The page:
For me the tooth is to thick to be a crocodile tooth although the striations looks a bid like for example this Steneosaurus tooth from Holzmaden:

 

Nr.10 D1.JPG

 

But this tooth is not 1 cm thick and the form is completely different ....

Maybe it could be a Dakosaurus tooth ? (perhaps a too wild guess :) )

Pliosaur can fit but i have a bad feeling with this ... (also too thick)

 

The striation looks like this (unidentified tooth) also from Holzmaden: http://www.steinkern.de/steinkern-de-galerie/holzmaden/zahn-bestimmungshilfe-erwuenscht.html

 

I cant help anymore ... hope an expert can say more !

 

 

 

  • I found this Informative 1
Link to post
Share on other sites
  • 3 weeks later...
On 28/11/2016 at 8:10 PM, belemniten said:

I can understand your thoughts that it couldnt be a Ichthyosaurus tooth and maybe its completely nonsense what i wright here but ...

For me the tooth is to thick to be a crocodile tooth although the striations looks a bid like for example this Steneosaurus tooth from Holzmaden:

 

Nr.10 D1.JPG

 

But this tooth is not 1 cm thick and the form is completely different ....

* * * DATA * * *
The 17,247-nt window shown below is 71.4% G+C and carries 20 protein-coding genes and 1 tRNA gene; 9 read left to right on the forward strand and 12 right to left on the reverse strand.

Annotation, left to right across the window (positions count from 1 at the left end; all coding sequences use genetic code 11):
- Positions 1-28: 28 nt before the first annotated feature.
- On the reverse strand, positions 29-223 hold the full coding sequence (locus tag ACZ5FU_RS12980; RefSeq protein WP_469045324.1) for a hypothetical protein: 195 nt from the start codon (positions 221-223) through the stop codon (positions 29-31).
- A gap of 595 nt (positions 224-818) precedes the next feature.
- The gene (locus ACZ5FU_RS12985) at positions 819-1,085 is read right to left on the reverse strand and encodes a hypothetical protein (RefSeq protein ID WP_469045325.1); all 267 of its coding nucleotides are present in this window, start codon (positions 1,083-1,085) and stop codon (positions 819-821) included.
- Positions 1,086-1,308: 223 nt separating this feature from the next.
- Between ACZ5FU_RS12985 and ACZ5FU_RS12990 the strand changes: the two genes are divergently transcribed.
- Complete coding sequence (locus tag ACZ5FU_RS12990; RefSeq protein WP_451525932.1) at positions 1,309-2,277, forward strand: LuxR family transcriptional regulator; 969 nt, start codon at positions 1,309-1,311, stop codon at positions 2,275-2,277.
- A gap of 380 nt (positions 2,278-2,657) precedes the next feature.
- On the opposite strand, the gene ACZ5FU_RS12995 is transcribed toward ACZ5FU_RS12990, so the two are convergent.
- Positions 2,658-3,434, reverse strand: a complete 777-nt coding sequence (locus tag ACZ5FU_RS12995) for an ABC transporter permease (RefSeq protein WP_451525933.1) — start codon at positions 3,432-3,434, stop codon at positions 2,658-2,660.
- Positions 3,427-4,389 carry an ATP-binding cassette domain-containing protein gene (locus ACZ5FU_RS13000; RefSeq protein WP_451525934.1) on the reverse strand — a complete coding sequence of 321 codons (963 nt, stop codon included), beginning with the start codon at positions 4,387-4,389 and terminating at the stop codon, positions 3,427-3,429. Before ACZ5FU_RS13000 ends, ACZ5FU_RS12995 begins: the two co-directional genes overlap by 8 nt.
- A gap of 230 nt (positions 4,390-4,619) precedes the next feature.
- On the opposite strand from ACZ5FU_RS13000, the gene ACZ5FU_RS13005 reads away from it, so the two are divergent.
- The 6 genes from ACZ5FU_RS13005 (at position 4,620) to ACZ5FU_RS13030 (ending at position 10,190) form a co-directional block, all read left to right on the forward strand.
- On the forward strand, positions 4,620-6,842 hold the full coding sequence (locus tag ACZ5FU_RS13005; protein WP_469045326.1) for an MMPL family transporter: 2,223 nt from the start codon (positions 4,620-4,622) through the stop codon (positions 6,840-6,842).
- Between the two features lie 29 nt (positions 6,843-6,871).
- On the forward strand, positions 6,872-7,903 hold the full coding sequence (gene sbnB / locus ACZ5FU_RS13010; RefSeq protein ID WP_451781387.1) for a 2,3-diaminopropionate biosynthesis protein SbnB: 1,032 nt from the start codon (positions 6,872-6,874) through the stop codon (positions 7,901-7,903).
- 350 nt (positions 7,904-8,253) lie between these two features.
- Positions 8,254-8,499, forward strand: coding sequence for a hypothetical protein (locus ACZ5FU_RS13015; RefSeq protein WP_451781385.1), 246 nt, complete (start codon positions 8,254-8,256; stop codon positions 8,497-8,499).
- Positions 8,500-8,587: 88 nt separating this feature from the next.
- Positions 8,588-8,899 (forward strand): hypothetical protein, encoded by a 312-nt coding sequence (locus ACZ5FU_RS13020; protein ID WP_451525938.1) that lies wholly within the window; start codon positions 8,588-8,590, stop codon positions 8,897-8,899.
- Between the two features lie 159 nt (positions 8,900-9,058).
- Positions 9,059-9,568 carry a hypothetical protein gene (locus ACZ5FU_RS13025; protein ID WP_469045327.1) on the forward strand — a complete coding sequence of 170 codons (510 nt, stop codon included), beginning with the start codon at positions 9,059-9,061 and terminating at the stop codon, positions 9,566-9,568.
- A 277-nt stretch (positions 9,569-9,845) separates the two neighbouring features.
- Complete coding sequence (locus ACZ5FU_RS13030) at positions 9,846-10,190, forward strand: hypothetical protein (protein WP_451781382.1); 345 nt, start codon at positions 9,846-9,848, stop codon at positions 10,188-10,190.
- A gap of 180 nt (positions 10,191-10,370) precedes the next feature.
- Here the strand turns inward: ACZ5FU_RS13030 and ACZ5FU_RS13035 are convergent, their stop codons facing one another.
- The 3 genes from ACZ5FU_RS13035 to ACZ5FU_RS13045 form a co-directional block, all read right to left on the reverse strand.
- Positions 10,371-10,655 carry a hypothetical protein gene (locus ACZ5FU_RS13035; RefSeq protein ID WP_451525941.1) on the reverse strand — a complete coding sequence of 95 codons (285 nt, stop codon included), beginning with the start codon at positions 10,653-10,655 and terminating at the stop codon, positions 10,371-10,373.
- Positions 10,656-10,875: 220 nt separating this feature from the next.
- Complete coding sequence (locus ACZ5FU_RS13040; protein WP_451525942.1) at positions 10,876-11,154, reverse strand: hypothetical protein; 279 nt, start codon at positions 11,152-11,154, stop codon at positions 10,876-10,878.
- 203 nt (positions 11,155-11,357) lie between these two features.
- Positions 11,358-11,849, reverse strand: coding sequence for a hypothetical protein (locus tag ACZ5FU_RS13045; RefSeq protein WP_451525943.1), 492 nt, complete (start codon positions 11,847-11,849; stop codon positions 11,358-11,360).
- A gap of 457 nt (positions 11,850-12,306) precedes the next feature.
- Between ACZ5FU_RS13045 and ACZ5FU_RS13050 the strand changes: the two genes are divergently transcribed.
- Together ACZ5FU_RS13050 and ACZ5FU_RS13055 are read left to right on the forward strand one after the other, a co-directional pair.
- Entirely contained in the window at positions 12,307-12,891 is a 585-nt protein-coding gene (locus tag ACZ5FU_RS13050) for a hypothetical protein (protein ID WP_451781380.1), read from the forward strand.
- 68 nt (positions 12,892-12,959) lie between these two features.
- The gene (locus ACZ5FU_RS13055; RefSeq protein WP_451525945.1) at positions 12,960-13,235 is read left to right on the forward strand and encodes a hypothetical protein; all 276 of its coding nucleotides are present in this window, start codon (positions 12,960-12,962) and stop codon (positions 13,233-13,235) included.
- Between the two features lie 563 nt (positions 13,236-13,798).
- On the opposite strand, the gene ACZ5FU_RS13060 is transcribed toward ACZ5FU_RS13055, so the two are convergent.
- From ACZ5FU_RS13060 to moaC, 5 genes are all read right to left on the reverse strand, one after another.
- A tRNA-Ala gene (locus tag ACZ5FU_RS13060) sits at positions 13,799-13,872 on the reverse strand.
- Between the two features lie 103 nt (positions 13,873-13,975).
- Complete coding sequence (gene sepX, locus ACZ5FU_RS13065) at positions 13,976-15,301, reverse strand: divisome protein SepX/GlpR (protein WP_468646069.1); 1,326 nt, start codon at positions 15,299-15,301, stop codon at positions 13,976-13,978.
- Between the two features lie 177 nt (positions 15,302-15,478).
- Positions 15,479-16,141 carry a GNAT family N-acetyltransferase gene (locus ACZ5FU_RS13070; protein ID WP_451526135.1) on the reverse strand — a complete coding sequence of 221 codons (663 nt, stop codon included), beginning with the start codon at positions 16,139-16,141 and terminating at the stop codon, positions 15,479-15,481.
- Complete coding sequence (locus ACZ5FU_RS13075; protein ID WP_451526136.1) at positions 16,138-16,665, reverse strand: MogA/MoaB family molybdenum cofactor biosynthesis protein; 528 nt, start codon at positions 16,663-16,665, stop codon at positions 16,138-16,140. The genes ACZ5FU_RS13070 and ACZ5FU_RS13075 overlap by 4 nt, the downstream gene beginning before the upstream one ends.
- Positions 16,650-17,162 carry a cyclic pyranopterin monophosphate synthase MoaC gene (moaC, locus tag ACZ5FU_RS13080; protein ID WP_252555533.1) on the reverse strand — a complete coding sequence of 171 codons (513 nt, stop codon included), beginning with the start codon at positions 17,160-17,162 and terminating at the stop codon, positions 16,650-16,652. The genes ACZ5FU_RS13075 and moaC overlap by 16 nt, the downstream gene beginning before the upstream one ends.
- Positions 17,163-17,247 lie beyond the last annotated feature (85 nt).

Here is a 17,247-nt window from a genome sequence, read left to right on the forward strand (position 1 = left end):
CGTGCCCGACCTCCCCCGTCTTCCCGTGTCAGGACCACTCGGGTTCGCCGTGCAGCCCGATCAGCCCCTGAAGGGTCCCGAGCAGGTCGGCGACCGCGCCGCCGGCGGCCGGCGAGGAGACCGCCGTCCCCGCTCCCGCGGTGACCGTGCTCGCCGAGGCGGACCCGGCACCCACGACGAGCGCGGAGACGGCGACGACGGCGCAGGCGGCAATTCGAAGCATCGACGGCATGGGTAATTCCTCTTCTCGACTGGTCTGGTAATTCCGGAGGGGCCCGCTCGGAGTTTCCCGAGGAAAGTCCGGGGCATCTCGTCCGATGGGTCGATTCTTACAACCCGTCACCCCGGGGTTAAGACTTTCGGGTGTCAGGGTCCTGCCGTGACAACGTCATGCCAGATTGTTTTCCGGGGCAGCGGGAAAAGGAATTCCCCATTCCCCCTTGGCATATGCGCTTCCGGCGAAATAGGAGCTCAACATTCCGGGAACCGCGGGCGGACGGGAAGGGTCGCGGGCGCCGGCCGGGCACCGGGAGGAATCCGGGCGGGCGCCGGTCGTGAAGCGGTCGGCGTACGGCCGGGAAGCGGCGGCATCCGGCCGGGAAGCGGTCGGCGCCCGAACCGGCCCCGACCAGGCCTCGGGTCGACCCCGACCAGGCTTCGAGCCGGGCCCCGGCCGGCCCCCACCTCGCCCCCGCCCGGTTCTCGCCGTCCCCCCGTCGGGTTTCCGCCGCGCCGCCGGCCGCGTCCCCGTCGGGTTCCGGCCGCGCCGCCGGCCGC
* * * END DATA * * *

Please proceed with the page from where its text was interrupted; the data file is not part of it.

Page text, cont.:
Maybe it could be a Dakosaurus tooth ? (perhaps a too wild guess :) )

Pliosaur can fit but i have a bad feeling with this ... (also too thick)

 

The striation looks like this (unidentified tooth) also from Holzmaden: http://www.steinkern.de/steinkern-de-galerie/holzmaden/zahn-bestimmungshilfe-erwuenscht.html

 

I cant help anymore ... hope an expert can say more !

 

 

 

Thanks for the reply and your helpful advice haven't been able to get a good connection in a while to reply. That tooth does indeed bare resemblance to my tooth. Hopefully one day I can find my own :) 

Link to post
Share on other sites
2 hours ago, Goldkaiser said: